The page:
And what will you do about it when you can vote?

Nicole Colson writes about the Democrats taking a less-than-pro-choice stance on abortion. Take her article at face value and accept its defense of a Democratic Party slide at first blush. Then, ask yourself, why is this happening?

I figure it happens because Democratic Party supporters have no where else to go. They’ve alienated the Greens, and Nader’s progressive independent campaign—both campaigns that might have taken their concerns seriously and worked with them. They ignore the Socialists, and other alternative parties don’t support their pro-choice stance on abortion (Constitution Party, for instance). So, they’ve pinned themselves into a corner.

When one pledges undying loyalty to a political party, one is giving that party permission to work against those values which ostensibly drove one to support the party in the first place. Two and a half years from now, we all know that pro-choice supporters will vote Democrat. Thus, the Democrats can afford to support the invasion and occupation of Iraq and the lies that go with that, running poor people out of personal welfare (AFDC) but continuing billions of dollars in corporate welfare, champion the death penalty (which also adversely affects the poor more than the rich), support stopping universal single-payer health care, and a host of other corporate-friendly ideas the Democrats back. The Democrats can afford to test the waters and see how much further they can distance themselves from a pro-choice abortion stance.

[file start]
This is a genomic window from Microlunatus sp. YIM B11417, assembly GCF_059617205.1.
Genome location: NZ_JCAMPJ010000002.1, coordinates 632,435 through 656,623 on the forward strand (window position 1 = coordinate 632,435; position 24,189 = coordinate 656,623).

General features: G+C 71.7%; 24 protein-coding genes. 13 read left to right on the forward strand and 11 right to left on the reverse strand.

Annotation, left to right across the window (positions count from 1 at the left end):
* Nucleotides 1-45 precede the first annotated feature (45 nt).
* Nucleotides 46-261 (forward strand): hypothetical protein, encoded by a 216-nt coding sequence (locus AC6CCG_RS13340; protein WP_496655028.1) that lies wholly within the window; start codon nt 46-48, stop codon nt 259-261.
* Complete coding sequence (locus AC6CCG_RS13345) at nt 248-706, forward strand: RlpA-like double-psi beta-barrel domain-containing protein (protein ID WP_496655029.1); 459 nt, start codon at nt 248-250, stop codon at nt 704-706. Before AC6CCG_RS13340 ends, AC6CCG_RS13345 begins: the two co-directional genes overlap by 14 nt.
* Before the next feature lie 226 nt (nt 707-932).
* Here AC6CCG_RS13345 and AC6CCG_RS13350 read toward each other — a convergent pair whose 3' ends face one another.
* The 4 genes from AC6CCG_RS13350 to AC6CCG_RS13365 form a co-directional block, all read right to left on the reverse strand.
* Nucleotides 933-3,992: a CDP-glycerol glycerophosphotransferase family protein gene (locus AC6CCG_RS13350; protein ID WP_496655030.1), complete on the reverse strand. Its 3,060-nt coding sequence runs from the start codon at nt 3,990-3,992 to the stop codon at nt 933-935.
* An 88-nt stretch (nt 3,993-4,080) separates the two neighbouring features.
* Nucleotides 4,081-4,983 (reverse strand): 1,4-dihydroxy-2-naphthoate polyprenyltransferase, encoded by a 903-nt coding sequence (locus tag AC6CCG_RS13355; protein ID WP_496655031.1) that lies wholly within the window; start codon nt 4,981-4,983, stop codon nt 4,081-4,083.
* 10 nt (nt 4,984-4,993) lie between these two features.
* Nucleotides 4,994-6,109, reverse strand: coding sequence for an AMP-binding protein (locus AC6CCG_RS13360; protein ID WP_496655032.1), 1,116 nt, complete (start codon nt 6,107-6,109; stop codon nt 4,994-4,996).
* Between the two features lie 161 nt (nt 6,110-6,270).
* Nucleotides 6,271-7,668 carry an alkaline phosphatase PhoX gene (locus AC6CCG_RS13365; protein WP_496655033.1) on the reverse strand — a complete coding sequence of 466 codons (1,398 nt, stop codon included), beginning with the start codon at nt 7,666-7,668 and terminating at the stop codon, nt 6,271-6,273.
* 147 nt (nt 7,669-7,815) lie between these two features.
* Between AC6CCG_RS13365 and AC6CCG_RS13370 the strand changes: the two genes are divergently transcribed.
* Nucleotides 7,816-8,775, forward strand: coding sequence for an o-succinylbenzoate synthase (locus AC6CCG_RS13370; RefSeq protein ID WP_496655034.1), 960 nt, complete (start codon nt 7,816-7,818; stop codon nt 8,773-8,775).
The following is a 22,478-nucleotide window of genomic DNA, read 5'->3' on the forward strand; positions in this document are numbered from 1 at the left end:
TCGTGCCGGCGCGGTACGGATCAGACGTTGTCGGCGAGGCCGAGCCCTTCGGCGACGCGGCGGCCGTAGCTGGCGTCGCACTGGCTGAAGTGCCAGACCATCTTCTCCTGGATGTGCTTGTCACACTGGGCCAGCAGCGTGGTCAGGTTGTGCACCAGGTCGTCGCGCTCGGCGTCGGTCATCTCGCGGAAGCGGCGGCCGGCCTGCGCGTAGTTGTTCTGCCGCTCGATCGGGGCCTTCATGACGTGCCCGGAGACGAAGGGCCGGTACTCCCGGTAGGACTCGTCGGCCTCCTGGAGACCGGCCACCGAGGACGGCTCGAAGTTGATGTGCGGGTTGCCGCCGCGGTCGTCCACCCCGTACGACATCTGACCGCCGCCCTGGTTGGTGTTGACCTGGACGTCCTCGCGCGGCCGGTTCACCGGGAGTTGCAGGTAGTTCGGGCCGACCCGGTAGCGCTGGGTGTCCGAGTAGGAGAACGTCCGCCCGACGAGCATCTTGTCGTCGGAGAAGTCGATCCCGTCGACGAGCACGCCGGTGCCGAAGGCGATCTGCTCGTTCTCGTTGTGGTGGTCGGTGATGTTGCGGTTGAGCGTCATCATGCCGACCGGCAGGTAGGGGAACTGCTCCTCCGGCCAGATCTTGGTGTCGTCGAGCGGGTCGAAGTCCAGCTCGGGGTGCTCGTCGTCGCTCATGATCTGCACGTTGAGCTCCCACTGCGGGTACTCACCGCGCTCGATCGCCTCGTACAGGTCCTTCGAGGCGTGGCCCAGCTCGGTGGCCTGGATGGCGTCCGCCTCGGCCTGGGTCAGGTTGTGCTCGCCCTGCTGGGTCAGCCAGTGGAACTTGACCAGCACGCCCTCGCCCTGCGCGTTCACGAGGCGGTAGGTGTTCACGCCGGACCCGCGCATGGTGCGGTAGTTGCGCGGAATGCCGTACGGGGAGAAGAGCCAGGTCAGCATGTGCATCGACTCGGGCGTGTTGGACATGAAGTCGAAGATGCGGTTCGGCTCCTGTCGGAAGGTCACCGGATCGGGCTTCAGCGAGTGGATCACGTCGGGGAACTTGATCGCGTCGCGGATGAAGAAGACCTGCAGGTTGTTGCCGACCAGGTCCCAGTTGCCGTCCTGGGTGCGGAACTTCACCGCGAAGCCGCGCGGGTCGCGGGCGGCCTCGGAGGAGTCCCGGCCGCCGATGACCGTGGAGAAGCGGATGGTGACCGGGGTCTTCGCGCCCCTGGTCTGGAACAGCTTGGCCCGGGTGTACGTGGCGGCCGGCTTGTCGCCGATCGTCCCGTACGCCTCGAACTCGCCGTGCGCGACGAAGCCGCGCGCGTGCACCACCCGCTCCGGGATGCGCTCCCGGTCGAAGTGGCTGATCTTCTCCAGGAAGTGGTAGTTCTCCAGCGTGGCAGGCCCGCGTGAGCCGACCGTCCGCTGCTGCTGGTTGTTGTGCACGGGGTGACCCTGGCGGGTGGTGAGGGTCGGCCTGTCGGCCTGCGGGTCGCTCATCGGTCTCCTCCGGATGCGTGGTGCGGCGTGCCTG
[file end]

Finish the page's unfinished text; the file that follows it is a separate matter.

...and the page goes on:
A comparable pickle exists for some of these voters right now: I hear that the so-called “anti-war” crowd is organizing another national march somewhere in the US. It’s bad enough that there have been no such marches in recent memory—the last big one was well before the election and their thunder has almost entirely been forgotten. I figure that a majority of the marchers voted from what are called “safe” states—states which have heavily gerrymandered districts making it possible to know how their electoral votes will be cast before the election. The majority of voters vote from “safe” states. Voting from a “safe” state gives one freedom to vote one’s conscience; anti-war safe state voters had no excuse to vote for Bush or Kerry (virtually every alternative party candidate was anti-war, so there’s plenty of room to be compatible with one’s economic sentiments and still vote against the war).

Given all this freedom to vote one’s values, what are we to make of a majority of anti-war marchers who voted for a pro-war candidate (either Bush or Kerry)? I look forward to the excuses which will attempt to explain how one’s anti-war sentiment can be put on the shelf when one goes to vote and then picked up again when one is comfortably away from the election.

Update: Ralph Nader takes progressive columnists to task for comparable reasons in this essay.